MONROE - Voters across Monroe County s biggest school system will go to the polls Saturday to decide the fate of an $83 million bond issue that school officials say is needed to bring its aging buildings back into shape.
Monroe Public Schools 30-year bond issue, which would cost an average of $223 each year for the owner of a home with $100,000 assessed value, would pay for renovations to the district s 13 school buildings and other facilities, superintendent David Taylor said.
It would require an average of 2.23 mills a year to retire the bond, but would cost the owners of a home with $100,000 in assessed valuation an additional 2.95 mills, or $295, in the first year of the bond issue s collection.
If voters approve the bond request, about $46 million of the bond money will pay for infrastructure improvements such as roofing, windows, electrical rewiring, and improved heating and cooling systems.
The district would like to spend another $24 million on building additions and new furniture, $8 million on a pool and fitness room for Monroe High School, and $4.4 million on safety improvements such as asbestos abatement and emergency lighting.
If district voters approve Saturday s request, “we could being the design phase of everything right away,” Mr. Taylor said. “By the fall, we could actually be starting some projects, and by the spring of 2005, we would really get going.”
It would take between three and four years for all of the projects to be completed, Mr. Taylor said, with “most of the major stuff” worked on over the summer so as to minimize its impact on students and their classes.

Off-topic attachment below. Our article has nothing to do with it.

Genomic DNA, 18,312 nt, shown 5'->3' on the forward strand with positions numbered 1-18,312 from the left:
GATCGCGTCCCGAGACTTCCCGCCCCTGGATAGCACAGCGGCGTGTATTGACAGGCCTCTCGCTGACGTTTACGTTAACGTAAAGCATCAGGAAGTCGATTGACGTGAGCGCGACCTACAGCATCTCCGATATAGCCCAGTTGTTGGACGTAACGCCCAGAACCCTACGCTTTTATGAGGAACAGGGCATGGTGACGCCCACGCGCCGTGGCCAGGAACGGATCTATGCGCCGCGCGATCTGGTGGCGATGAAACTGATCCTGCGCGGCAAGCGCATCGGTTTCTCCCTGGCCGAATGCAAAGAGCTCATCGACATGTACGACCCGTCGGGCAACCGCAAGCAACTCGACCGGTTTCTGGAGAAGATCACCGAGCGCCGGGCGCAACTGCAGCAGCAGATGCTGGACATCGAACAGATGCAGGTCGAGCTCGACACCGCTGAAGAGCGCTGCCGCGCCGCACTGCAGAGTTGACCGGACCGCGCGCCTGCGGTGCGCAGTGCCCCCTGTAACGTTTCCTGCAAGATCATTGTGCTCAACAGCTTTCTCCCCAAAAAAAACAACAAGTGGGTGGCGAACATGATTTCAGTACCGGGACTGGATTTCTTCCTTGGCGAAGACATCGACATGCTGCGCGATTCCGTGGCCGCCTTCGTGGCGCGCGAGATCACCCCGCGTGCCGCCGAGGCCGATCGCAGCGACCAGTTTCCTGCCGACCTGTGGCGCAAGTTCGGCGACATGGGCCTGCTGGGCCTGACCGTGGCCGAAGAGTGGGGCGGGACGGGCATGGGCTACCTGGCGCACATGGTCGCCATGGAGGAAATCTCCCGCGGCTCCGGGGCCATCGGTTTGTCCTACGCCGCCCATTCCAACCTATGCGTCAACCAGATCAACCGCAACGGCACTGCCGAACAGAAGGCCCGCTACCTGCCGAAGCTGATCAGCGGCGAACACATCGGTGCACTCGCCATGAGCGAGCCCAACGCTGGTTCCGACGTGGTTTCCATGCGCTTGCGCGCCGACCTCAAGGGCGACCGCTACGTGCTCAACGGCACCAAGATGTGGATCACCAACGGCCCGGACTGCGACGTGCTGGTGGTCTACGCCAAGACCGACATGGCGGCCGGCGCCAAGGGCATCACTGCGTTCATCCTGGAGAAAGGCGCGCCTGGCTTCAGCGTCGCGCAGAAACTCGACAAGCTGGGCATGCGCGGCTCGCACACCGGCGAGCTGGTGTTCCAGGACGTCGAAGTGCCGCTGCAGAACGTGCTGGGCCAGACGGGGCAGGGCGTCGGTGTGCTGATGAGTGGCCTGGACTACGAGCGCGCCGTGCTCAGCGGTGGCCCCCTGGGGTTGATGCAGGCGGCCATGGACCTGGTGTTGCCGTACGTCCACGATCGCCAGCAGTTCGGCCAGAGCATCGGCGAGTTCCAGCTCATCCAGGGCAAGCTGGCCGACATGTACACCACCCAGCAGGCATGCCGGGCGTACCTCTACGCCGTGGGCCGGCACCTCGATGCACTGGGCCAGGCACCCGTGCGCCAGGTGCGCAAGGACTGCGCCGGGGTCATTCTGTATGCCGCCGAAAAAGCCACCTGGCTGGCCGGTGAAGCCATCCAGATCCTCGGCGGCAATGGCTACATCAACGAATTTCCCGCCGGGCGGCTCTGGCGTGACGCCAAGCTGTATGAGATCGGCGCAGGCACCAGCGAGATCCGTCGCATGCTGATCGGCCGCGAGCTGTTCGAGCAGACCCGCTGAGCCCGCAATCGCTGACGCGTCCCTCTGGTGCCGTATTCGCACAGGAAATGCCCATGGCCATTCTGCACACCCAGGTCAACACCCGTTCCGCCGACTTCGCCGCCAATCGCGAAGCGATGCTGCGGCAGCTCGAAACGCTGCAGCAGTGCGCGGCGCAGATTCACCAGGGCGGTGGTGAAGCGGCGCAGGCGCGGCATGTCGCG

No schools would be closed during the renovation projects.
The youngest of Monroe Public School s 13 buildings opened in 1975, and the oldest turns 85 years old this year.
However, some of the construction being proposed includes 13 additional classrooms for Cantrick Middle School to help balance its population out with the much-larger Monroe Middle School.
The district originally enlisted the help of a community-based committee to recommend more than $100 million in requested improvements, but their suggestions were winnowed down to the $83 million request.
A bond issue is the only way under Michigan s system of educational funding for a school district to do large capital improvement projects. Bedford and Dundee are the only districts in Monroe County to have passed bond issues previously.
Mr. Taylor said that although he and other district officials are concerned about asking for a tax increase in a down economy, approving the measure now could mean substantial savings over the long run on the interest the district must pay on the debt.
“The economy certainly has to be a consideration, but one of the things we really did consider was the timing.
It s a good time to [request the bond issue] because the bond market has been so hot recently, and interest rates are low,” the superintendent said.
Voters may cast their ballots between 7 a.m. and 8 p.m. at one of two precincts in the school district.
Those voters who live north of the River Raisin may vote at the school s administration building at 1275 North Macomb St.
Those who live south of the river may cast their ballots at Custer School on Albain Road in Monroe Charter Township.
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